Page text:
ION has used a full-length waterproof YKK zipper for the Vario jacket, and it forms a nice and tight seal as you zip it up. Lurking behind the zipper is an additional waterproof fabric gutter, which helps to further windproof the jacket, while providing an additional barrier to any water ingress. The same sealed zippers have been used for two hand pockets, one of which also contains a neat built-in glasses wipe.
While I’ve had plenty of waterproof jackets to test and choose from over the past year, the ION Vario has easily become my favourite go-to option. For a start, it just feels dead-lovely to wear. The soft face-fabric makes other raincoats feel abrasive in comparison, and the slightly elasticated construction means the whole jacket moves with you on the bike, without causing any pinch-points or restriction.
It’s performed its primary purpose as a raincoat well, though it also breathes incredibly well. Like any good waterproof/breathable membrane, you’ll still want to wear a nice and thin long sleeve baselayer underneath, which helps to help wick moisture off your skin to turn your sweat into vapour that’s more easily transported through the membrane. In warmer and muggier conditions, a thin merino long sleeve baselayer was ideal. And if things warmed up enough, a quick tug on the ventilation zippers located on the underside of each bicep proved to be an effective method for exhausting heat in a way that didn’t result in actually getting wet. I also liked that these two vents aren’t affected by wearing a backpack – a problem that is present with many other rain jackets.
Although I had concerns about the softer fabric, the Vario has also been impressively durable. It’s had 12 solid months of use (I know – I was surprised that it rains here in Calderdale in summer too…), with regular cycles through the washing machine. It’s been snagged by overhanging tree branches, it’s encountered the rock-armoured singletrack of Welsh trail centres on numerous occasions, and it’s become well accustomed to being mushed into the wet, mud-laden back seats of shuttle vans. Despite not being overly delicate with it, the Vario has stood up to it all, with no damage, or even any colour-fading, to speak of.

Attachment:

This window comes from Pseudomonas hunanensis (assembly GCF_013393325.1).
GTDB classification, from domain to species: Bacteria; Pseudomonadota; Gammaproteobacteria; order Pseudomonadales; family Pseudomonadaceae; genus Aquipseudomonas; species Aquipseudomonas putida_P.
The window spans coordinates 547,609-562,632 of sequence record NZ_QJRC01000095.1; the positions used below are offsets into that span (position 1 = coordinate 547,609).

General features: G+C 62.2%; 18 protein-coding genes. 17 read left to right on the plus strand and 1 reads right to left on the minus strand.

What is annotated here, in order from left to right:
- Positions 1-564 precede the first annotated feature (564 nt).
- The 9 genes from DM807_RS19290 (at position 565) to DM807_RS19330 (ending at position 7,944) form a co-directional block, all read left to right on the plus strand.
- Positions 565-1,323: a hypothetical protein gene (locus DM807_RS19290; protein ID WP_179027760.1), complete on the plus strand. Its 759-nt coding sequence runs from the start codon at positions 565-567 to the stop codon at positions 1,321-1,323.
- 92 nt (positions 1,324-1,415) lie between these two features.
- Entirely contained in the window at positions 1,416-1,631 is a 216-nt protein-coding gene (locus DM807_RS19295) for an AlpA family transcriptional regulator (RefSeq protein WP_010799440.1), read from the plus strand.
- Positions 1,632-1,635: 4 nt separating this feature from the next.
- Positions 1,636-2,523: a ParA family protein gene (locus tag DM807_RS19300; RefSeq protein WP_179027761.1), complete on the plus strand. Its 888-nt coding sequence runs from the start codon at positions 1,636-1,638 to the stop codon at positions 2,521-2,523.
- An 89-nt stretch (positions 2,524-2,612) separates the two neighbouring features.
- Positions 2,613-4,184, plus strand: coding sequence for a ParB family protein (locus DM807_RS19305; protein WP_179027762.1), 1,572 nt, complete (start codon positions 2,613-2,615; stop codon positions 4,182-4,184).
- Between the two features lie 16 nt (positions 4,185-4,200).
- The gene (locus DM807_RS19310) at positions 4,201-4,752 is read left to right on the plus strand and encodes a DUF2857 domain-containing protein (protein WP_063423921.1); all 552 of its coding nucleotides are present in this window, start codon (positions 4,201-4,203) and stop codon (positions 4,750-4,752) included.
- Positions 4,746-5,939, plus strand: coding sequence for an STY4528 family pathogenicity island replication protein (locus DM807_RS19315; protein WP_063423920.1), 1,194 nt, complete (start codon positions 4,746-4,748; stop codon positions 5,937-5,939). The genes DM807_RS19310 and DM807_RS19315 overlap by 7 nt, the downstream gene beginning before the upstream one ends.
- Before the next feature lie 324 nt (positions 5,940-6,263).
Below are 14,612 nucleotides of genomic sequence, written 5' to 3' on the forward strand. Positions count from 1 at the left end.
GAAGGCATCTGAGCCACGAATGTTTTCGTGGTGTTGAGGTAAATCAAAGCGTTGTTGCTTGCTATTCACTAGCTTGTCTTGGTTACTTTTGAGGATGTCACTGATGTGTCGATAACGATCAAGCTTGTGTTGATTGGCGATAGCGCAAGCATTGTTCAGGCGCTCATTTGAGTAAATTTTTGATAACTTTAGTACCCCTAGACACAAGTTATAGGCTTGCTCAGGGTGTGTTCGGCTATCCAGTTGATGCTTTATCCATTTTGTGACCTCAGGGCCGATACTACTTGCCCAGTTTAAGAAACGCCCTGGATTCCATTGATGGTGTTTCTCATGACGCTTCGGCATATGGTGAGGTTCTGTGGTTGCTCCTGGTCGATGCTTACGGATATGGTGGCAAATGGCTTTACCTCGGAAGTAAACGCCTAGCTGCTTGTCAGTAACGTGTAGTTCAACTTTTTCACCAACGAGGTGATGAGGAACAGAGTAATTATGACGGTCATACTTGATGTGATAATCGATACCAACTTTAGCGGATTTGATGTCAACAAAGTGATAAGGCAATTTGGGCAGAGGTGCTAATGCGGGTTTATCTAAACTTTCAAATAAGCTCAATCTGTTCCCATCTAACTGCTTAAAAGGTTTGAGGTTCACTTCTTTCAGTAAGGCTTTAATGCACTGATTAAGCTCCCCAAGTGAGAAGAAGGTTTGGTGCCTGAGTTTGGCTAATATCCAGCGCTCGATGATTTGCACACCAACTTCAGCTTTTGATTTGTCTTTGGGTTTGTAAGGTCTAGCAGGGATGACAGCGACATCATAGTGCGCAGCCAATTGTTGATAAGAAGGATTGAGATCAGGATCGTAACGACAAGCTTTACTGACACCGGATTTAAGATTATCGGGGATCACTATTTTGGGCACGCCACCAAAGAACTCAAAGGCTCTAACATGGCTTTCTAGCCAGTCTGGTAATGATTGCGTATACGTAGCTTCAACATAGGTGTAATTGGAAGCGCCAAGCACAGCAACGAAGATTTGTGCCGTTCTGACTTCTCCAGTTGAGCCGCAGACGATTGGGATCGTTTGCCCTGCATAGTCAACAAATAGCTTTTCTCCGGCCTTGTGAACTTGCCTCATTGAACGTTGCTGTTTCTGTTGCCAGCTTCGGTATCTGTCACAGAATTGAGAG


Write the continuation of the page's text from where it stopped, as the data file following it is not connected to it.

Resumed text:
I’ve also worn it a lot off the bike too, as the Vario is a great looking jacket that doesn’t look like a sport-specific garment. I practically lived in it during the Fort William World Cup where we were on-site for four days of event reporting. The weather was all over the place that week, with bursts of rain and gusts of wind interspersed with moments of stillness as the sun came out and baked everyone unexpectedly. The Vario handled it all comfortably, and did a much better job than I did of blending in seamlessly during a couple of fancy dinners we were invited to during the week.
With its luxurious fabric and high-tech construction, the ION Vario jacket has become one of my favourite garments for hitting the trails when the weather is either already pish, or it’s looking like it’s about to head that way. It isn’t as lightweight as some of the more minimalist style jackets out there, but it’s still reasonably packable if you’re riding with a small-to-medium sized backpack, and the extra comfort afforded by its 3-layer construction gives it class-leading comfort.
While the fit is spot-on, a stowable hood would be the icing on the cake. Sure it isn’t a cheap jacket, and there are a plethora of different options out there that come in well under the Vario’s price. However, there is no denying this is one top quality piece of kit and one that’s likely to last a very long time. As the saying goes; ‘the bitterness of poor quality remains long after the sweetness of low price is forgotten’. And that certainly applies when it comes to the ION Vario jacket.
|Product:||Shell_Amp Vario Jacket|
|Tested:||by Wil Barrett for 12 months|